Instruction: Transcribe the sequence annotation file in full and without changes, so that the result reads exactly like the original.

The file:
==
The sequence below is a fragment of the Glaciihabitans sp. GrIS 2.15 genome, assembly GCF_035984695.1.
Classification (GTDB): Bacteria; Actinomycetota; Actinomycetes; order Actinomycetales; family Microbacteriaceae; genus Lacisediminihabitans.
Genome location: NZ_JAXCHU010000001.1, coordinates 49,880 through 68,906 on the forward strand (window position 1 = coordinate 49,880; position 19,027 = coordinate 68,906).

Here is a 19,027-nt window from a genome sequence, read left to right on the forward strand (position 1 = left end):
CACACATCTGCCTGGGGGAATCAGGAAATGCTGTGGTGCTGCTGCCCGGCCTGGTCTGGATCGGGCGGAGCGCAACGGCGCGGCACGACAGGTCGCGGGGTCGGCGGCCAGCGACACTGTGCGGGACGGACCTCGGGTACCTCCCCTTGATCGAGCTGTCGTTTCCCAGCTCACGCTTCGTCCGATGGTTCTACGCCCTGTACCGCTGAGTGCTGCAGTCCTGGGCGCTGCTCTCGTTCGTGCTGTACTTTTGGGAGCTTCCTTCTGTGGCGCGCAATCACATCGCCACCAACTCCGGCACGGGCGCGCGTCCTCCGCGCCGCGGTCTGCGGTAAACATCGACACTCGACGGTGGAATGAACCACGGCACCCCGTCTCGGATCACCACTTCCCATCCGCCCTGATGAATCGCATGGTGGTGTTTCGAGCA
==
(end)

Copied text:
The sequence below is a fragment of the Glaciihabitans sp. GrIS 2.15 genome, assembly GCF_035984695.1.
Classification (GTDB): Bacteria; Actinomycetota; Actinomycetes; order Actinomycetales; family Microbacteriaceae; genus Lacisediminihabitans.
Genome location: NZ_JAXCHU010000001.1, coordinates 49,880 through 68,906 on the forward strand (window position 1 = coordinate 49,880; position 19,027 = coordinate 68,906).

Here is a 19,027-nt window from a genome sequence, read left to right on the forward strand (position 1 = left end):
CACACATCTGCCTGGGGGAATCAGGAAATGCTGTGGTGCTGCTGCCCGGCCTGGTCTGGATCGGGCGGAGCGCAACGGCGCGGCACGACAGGTCGCGGGGTCGGCGGCCAGCGACACTGTGCGGGACGGACCTCGGGTACCTCCCCTTGATCGAGCTGTCGTTTCCCAGCTCACGCTTCGTCCGATGGTTCTACGCCCTGTACCGCTGAGTGCTGCAGTCCTGGGCGCTGCTCTCGTTCGTGCTGTACTTTTGGGAGCTTCCTTCTGTGGCGCGCAATCACATCGCCACCAACTCCGGCACGGGCGCGCGTCCTCCGCGCCGCGGTCTGCGGTAAACATCGACACTCGACGGTGGAATGAACCACGGCACCCCGTCTCGGATCACCACTTCCCATCCGCCCTGATGAATCGCATGGTGGTGTTTCGAGCA